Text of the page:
We love talking to Veterans! Many of our service members want to know the answer, “do you have to be a first time home buyer to get a VA Loan…” the answer is no, you don’t. A Veteran who previously owned a home has several options, and I guess since I’ve been in this business so long, I understand the confusion. There are First Time Home Buyers Programs in NC that work in partnership with VA Loans, but those recently changed, and you don’t even have to be a first time home buyer to benefit from these programs!
The NC Affordable Housing Program offers two program options that can be used in combination with VA Loans. The programs are available to Veterans who have been renting a home as your primary residence for the past three years. This is an important benefit to the new program for Veterans. Let’s say that you owned a home near Fort Irwin in California, and you received PCS Orders for North Carolina. If you couldn’t sell your home in California, you may have rented it out.
The focus of The NC Affordable Housing Program is on helping Veterans become homeowners in North Carolina. So even if you own another home, as long as you’ve been renting for 3 years – you may qualify for the NCHFA | “NC First Time Homebuyers Program” benefits. The programs do have maximum income limits that can be different per county, and the maximum sales price for new or existing homes is $245,000. Benefits of the programs include additional Tax Credits, ability to qualify for a slightly larger home, below market mortgage interest rates and a 3% forgivable grant to help pay closing costs.Any Qualified Borrower Can Apply For VA Loan Benefits
VA Home Loans are not actually “made” by the Veterans Administration. They simply ensure the lender against foreclosure, and as part of that insurance, they provide the guidelines for what kinds of loans they will insure. When the VA says any “Qualified borrower,” they are referring to someone who has served the minimum time in the military and has met other eligibility requirements as described in the VA Lender’s Handbook. Applying for a VA loan means applying first for a VA Certificate of Eligibility, which can be done online, by mail or via the lender. We can help you update your VA Certificate of Eligibility to determine if you have full or partial entitlement.
If you previously purchased a home using your VA Benefits then you might still have some of that “Entitlement” available to you for the purchase a new home! To Calculate Maximum Entitlement available, consider the following:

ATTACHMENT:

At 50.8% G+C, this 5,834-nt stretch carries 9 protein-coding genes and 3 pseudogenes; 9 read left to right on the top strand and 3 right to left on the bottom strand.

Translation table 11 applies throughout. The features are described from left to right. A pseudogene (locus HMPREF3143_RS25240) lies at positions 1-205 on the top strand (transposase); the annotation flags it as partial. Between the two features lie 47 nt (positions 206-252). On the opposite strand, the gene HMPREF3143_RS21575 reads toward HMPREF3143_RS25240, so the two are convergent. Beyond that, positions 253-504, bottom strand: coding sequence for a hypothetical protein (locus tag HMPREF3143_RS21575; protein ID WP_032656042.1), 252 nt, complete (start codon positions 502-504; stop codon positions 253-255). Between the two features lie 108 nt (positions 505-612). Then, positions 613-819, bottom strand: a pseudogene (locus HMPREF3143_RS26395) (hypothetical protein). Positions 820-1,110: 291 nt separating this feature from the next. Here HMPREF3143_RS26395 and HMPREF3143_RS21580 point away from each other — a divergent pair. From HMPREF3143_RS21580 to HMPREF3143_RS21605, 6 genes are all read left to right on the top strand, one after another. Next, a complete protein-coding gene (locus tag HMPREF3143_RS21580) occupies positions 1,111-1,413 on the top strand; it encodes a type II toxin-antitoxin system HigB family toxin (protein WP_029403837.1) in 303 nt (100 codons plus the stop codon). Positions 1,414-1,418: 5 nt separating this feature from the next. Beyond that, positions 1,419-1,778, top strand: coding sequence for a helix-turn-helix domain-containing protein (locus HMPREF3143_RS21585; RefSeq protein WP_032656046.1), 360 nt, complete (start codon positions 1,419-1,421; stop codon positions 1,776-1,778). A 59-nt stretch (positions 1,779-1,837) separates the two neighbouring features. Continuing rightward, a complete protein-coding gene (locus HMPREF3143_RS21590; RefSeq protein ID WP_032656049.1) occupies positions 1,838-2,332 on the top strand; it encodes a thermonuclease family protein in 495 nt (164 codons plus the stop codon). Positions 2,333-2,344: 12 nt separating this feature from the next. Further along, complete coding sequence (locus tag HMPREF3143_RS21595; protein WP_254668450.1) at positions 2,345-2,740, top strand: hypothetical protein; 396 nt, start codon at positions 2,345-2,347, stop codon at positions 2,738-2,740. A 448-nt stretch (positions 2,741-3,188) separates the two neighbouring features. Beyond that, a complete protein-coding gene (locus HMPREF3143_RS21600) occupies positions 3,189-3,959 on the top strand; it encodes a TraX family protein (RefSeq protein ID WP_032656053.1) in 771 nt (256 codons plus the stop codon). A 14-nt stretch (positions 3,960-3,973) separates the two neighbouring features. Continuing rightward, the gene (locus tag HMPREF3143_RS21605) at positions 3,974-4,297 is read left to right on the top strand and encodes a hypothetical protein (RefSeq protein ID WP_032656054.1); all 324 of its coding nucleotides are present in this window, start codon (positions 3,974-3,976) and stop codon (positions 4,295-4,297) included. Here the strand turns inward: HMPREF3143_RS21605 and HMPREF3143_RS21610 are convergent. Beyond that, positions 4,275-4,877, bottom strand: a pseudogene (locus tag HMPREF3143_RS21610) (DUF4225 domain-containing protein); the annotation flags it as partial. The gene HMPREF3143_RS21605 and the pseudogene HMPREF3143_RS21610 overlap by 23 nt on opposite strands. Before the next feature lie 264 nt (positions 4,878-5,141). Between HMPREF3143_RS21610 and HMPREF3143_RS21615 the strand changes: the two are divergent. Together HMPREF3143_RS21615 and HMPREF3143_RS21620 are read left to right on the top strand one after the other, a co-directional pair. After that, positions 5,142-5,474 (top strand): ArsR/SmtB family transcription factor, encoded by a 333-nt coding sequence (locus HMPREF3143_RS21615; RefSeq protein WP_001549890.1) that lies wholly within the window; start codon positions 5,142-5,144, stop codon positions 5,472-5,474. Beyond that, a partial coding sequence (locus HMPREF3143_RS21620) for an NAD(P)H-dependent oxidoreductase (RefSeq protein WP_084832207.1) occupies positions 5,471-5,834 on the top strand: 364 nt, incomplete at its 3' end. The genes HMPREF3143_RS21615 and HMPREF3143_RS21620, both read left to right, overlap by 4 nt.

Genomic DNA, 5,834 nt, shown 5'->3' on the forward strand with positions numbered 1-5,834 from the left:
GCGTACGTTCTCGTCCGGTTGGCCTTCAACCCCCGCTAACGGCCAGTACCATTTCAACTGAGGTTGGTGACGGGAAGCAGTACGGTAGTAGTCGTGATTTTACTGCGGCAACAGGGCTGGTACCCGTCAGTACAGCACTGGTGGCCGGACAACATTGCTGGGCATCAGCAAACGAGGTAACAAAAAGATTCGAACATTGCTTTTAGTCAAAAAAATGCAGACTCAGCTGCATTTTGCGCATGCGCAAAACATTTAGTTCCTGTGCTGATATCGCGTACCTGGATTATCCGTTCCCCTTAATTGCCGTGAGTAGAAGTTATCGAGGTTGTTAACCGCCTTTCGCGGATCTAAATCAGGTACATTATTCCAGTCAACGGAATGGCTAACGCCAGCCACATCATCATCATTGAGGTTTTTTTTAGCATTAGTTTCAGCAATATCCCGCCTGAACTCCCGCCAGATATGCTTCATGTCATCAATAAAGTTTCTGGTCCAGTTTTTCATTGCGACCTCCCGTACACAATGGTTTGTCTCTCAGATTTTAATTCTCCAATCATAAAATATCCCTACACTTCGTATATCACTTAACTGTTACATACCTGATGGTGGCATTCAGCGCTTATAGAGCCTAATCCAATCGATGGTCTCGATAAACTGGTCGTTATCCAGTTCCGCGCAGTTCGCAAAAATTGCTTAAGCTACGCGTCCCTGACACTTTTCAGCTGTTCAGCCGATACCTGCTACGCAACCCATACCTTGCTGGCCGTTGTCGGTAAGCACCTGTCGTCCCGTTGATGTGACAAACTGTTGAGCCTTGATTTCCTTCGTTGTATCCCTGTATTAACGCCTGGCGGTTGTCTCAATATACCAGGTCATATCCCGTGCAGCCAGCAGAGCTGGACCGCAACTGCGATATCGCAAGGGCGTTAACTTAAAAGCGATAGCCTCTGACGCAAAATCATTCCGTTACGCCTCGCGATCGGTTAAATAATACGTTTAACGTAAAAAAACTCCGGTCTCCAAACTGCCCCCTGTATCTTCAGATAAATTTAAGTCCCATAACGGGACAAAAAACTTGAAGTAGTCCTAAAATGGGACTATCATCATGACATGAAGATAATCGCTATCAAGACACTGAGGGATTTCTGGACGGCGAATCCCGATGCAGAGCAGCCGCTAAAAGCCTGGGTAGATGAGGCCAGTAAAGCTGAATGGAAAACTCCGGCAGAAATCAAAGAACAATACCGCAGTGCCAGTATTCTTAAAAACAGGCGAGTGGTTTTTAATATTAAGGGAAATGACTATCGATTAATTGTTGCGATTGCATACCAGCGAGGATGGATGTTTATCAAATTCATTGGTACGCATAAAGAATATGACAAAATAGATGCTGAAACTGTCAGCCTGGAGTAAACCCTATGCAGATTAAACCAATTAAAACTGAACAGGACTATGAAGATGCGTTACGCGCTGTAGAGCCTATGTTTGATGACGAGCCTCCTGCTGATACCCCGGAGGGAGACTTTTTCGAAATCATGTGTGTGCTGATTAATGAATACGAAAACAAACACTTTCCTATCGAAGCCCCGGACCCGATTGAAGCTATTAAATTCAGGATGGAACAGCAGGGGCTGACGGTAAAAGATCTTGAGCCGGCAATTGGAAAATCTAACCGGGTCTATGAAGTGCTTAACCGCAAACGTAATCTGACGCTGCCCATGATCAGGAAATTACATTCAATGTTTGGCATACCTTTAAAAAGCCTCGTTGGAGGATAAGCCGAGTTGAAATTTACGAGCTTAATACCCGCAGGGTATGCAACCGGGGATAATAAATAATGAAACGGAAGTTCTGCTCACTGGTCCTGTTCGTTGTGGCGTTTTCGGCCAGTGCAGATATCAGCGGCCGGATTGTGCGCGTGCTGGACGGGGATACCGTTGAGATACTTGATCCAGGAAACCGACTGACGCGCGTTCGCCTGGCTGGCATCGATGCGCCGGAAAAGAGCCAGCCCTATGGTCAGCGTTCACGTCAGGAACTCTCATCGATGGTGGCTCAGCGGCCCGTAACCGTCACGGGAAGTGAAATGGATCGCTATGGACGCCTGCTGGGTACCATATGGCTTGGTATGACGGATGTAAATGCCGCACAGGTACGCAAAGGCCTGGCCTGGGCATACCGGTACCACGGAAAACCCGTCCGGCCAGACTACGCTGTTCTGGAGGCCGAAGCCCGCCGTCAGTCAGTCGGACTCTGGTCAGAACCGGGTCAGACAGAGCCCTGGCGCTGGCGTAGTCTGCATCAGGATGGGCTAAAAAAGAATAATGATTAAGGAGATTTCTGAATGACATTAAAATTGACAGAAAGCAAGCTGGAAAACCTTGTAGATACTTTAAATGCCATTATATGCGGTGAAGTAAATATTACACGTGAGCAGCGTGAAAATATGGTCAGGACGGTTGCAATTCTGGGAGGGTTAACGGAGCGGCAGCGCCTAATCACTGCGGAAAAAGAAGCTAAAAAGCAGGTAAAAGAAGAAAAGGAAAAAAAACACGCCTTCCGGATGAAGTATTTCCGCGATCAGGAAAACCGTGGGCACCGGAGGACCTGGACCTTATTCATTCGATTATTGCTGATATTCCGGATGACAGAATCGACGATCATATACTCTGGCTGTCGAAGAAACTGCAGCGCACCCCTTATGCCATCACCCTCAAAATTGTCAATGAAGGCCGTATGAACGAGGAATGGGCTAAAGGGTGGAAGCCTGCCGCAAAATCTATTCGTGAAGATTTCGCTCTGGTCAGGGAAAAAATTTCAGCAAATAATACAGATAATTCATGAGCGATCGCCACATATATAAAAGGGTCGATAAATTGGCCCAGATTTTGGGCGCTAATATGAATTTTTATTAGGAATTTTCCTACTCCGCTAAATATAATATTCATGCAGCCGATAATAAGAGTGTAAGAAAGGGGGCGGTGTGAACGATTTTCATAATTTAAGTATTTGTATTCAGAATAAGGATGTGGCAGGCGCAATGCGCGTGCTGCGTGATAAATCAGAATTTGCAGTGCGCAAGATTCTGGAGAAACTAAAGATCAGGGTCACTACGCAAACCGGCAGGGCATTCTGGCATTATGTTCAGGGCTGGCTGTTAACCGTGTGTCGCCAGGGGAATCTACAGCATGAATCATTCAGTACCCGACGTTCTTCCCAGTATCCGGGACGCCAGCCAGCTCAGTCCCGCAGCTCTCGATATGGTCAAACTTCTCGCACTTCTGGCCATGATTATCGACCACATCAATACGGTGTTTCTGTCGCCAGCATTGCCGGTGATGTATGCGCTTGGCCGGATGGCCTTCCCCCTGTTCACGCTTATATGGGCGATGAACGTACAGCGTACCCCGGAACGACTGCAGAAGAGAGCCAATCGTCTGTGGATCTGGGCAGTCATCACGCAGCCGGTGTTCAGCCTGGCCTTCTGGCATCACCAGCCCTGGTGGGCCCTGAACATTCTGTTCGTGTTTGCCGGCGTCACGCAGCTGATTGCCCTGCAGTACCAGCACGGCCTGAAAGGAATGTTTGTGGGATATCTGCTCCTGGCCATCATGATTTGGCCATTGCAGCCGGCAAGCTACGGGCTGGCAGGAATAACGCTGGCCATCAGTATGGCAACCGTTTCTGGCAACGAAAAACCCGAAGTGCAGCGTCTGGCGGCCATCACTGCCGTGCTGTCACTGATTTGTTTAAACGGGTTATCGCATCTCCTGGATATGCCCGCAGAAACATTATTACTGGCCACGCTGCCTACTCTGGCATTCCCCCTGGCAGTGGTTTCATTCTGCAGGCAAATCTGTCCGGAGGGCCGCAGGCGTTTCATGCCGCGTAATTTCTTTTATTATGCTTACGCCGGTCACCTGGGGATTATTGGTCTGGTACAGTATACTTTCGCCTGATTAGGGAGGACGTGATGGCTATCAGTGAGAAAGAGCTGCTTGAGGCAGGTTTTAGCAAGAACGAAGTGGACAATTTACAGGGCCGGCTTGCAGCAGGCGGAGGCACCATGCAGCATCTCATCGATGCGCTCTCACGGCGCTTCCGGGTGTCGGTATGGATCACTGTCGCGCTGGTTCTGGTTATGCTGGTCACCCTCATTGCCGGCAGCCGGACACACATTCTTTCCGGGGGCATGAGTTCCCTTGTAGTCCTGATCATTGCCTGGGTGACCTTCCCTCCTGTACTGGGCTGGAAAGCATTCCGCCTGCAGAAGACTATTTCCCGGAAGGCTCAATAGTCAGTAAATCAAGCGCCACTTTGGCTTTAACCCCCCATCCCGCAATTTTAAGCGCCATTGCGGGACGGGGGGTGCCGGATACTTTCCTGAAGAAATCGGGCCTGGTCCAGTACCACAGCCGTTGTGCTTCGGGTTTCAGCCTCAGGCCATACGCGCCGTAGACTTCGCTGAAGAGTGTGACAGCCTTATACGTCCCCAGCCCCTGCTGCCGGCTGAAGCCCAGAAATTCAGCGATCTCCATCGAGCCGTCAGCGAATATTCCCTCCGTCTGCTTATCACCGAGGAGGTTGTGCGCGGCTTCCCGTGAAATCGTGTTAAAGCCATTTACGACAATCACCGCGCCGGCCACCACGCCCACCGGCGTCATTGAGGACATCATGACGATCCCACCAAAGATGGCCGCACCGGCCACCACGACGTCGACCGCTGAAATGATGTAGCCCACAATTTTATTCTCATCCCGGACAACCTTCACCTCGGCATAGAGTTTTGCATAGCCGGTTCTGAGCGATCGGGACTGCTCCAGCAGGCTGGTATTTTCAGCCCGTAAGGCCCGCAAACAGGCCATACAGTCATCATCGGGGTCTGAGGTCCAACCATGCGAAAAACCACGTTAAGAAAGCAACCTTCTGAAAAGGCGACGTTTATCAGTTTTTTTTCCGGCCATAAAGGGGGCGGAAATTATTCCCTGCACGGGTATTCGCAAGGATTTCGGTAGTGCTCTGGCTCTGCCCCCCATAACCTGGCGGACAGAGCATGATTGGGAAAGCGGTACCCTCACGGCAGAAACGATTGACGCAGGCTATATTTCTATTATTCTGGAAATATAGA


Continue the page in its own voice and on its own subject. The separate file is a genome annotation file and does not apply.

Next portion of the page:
- If your previous home was purchased using a VA Loan, and that loan was paid off by the folks you sold the house to, the full entitlement may have been restored.
- If you sold your home to someone, and allowed them to ASSUME your VA Loan, then you might have the full entitlement restored, if one or more of the purchasers were also Veterans.
- If you still own the home, and you are renting it out – you might be able to purchase a new home using your partial entitlement, but there are several restrictions
Veteran Co-Borrowers and VA Loans
We often get asked if someone can “Co-Sign” or be added as a borrower on a Veteran’s Mortgage. In fact, there are several factors any borrower should know about co-borrowing on a VA mortgage loan. There are really only 3 ways for this to happen:
- You must be married to the Veteran
- You must ALSO be a Veteran: As long as you are both Veterans, it doesn’t matter if you are married or not.
- You must be the Surviving Spouse of a Veteran
Additionally, it’s important to remember that anyone on the mortgage must meet the Credit Worthiness standards for the Loan. This generally means that ALL parties on the loan (including the Veteran) must have at least a 620 credit score. The “Co-Borrower” having great credit, does cannot offset the veteran’s credit issues. The Veteran’s Administration says, “The veteran must qualify as a satisfactory credit risk for his or her portion of the mortgage loan.”
VA Loans Are For “Personal Use” Home Purchases
When you apply for a new purchase VA loan, you are required to move into the home as your primary residence within six months of closing. VA home loans cannot be used to buy rental properties with one exception–the borrower may purchase a multi-unit property, live on site, and rent out the unoccupied units. Although the VA loan rules require the borrower to live on the property, there are a few exceptions that allow a Veteran to concurrently have more than one VA Loan. One of the stipulations for being able to purchase a second home is “Net Tangible Benefit” to the Veteran’s Family. Examples of this would include getting a divorce and needing to purchase a smaller home, in other words a substantial change in financial circumstance.
New Purchase VA Loans Are “For The Home Only”
“For the home only” means the new purchase VA loan will not feature cash back to the borrower, or include extra funds guaranteed by the Department of Veterans Affairs for debt consolidation or other non-home related expenses. Borrowers should not expect to get a VA loan in excess of the fair market value or the sale price (whichever is lower) plus allowed add-ons such as energy-saving upgrades or improvements.
Because all mortgage loans that are backed by the Government have the “best” interest rates right now, this is a GREAT program to use! In addition, there’s no monthly PMI! Even if you are purchasing a “Bigger” home, and you are going to make a down-payment, you might still want to use this program! If you are considering a purchase, and want to know more about qualifying for a VA mortgage loan, please call Steve and Eleanor Thorne, Government Mortgage Loan Experts, 919-649-5058